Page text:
Interviews, insight & analysis on Ecommerce

Live shopping can thrive in the UK and beyond

by Gilbert Corrales, CEO at Leaf 

The news that Meta / Facebook will shut down its live shopping feature in October to focus
on Reels has had commentators predicting that live shopping will “just never catch on” in
markets outside China. 

The truth is that live shopping is a nascent experience and it’s too early to tell exactly how it
will pan out across mature and growing eCommerce markets. While live shopping will
perhaps never be the same sort of phenomenon as it is in China – where it accounts for 10%
of all eCommerce revenue – if it’s executed properly by the right brands, there is no reason
that live shopping can’t thrive in the UK, US and Europe.

While live shopping is a relatively new offering, many of the components of a successful live
shopping event are simple marketing fundamentals.

The first is understanding audience. Meta / Facebook’s users in the UK and US skew older.
Many will have grown up with QVC – a television channel approaching its fourth decade.
As a result, this audience may be more comfortable with the more passive experience of
linear television. Live shopping has a distinct advantage over traditional TV shopping –
interactivity. It’s much more of a two-way conversation and is more naturally aligned with a
new generation of digitally native shoppers. Instagram say that 44% of their users use the
platforms to shop on a weekly basis and it is worth noting that Meta is shutting down the
live shopping feature on Facebook, it will remain on Instagram as Instagram Live.

The second is to understand what live shopping does (and doesn’t) do well. As with all
channels, live shopping works better for some brands than others. It is also important to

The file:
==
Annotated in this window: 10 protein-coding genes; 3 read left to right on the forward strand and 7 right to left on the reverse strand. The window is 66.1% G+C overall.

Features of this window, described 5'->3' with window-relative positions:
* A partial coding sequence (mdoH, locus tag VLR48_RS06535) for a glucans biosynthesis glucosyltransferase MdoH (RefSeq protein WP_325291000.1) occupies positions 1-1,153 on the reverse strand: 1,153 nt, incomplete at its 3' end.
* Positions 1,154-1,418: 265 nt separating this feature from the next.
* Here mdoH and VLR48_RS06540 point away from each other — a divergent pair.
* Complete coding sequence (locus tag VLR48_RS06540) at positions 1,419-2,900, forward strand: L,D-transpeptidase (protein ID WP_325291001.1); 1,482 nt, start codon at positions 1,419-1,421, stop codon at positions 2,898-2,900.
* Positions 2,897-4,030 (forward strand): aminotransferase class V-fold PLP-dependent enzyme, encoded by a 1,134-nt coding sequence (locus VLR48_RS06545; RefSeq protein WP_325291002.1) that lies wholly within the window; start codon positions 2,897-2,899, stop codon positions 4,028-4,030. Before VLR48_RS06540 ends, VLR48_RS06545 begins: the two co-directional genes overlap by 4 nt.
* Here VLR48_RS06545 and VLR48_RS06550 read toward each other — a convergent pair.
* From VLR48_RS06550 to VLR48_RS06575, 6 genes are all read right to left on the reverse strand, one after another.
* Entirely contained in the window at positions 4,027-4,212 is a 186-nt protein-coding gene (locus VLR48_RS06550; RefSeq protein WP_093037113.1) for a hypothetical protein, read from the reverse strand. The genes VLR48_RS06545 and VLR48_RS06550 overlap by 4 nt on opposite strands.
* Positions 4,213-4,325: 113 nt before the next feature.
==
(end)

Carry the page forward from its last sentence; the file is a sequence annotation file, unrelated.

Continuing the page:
understand that QVC and a live shopping experience occupy different places in the sales

Of course, live shopping events should generate revenue but brands should see them as an
opportunity to reward loyal customers and convert those who are considering becoming
customers – such as people who have signed up to their mailing list or followed them on
social media, but haven’t yet made a purchase.

Rather than an endlessly rolling shopping experience like TV shopping, live shopping is
executed as a time sensitive event. Brands that do it best make it a unique and enthralling
eCommerce experience that adds genuine value for those who attend.

Adding value could mean exclusive access to a new product drop or the launch of a new
range. While this will naturally lend itself to established brands with loyal customer bases,
Live shopping can work for brands of almost any size as long as they make sure they are
promoting it across their marketing mix.

If you aren’t an established brand, adding value can mean offering your customers access to
something engaging that they would normally have to pay for – for example a make-up
brand offering a masterclass from a leading make-up artist.

We’ve seen brands such as Snug Sofas do live shopping extremely well. Snug’s customers
are millennials and Gen Zs living in urban properties so live shopping is a great fit for them.
Their most recent event was an Instagram livestream with comedian Katherine Ryan. The
event saw a 450% growth in sales compared to their previous live events. It also drove a
record amount of traffic to their website resulting in a 160% increase in virtual consultations
and even increased footfall at their physical retail pop-up in Leeds.

It’s a reminder that live shopping events can continue to drive purchase long after the event
itself. While “tagging” products to appear on the bottom of the screen is a great way to
drive purchase directly from the app during the live broadcast itself, live videos can also be
saved to a profile so that customers can continue shopping even after the broadcast has

Far from being in decline, live shopping is just getting started. It won’t work for everyone
but for many brands it can be a powerful addition to their marketing mix. The integration of
emerging technology such as augmented and virtual reality will add new layers of
engagement and interactivity to the experience.

Whether it’s YouTube, Instagram or TikTok, live shopping is seeing huge investment from
both brands and the platforms that enable it. I think it’s here to stay.


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